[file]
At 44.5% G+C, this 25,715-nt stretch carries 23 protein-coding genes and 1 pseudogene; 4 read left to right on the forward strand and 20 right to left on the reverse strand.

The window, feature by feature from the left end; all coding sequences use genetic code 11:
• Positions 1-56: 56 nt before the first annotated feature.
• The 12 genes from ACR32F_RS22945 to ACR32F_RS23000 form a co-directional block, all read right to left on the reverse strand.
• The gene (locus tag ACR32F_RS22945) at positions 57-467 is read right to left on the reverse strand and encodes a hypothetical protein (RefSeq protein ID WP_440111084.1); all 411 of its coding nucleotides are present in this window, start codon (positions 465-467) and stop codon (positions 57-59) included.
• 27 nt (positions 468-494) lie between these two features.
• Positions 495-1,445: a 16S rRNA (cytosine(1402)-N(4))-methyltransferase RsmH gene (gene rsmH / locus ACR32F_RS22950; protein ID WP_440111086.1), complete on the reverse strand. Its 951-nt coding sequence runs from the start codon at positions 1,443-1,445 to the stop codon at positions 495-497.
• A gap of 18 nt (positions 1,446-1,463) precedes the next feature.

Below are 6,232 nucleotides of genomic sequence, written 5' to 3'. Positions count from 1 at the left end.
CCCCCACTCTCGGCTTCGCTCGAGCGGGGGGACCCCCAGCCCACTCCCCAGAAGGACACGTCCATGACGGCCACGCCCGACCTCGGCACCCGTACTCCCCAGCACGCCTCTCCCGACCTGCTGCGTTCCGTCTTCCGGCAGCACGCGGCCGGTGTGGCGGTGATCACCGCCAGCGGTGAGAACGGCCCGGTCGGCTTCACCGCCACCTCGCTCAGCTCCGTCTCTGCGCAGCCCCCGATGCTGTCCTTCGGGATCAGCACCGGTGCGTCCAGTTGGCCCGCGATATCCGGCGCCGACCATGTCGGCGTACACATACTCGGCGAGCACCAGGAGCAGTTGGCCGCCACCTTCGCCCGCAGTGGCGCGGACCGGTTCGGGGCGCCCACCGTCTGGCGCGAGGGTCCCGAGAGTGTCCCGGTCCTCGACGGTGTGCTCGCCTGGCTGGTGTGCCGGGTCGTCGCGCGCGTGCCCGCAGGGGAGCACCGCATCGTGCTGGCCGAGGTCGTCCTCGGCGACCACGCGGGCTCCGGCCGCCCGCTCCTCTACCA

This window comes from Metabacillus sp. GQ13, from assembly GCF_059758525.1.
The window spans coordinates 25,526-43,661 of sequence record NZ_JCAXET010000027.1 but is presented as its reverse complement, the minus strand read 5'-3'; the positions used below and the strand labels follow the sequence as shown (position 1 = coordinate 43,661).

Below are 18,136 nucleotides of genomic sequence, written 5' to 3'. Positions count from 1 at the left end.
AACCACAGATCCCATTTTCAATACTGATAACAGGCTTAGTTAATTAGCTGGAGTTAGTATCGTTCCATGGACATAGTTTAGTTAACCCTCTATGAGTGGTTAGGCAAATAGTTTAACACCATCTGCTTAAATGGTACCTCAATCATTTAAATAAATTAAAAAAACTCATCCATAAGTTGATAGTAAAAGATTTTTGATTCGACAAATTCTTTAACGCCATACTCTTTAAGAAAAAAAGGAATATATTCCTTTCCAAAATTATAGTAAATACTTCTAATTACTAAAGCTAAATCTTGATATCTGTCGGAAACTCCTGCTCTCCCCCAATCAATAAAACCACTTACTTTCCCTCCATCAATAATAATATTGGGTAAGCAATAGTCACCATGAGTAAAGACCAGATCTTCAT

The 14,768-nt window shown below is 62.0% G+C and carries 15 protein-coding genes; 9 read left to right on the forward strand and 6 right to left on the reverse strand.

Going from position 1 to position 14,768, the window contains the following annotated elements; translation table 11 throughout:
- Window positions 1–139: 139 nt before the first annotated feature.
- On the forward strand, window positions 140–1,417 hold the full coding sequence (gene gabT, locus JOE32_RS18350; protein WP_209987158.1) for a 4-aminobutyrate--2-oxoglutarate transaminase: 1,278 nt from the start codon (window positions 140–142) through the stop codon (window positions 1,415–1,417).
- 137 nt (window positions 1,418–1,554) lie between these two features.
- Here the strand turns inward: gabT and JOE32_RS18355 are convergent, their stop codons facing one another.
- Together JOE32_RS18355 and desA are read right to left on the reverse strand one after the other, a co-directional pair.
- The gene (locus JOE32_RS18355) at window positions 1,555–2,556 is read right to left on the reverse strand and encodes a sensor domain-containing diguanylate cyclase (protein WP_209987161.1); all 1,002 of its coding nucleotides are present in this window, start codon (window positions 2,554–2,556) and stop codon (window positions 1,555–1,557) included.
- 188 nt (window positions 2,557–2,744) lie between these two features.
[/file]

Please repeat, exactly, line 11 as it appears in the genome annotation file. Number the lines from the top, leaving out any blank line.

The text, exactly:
This window comes from Metabacillus sp. GQ13, from assembly GCF_059758525.1.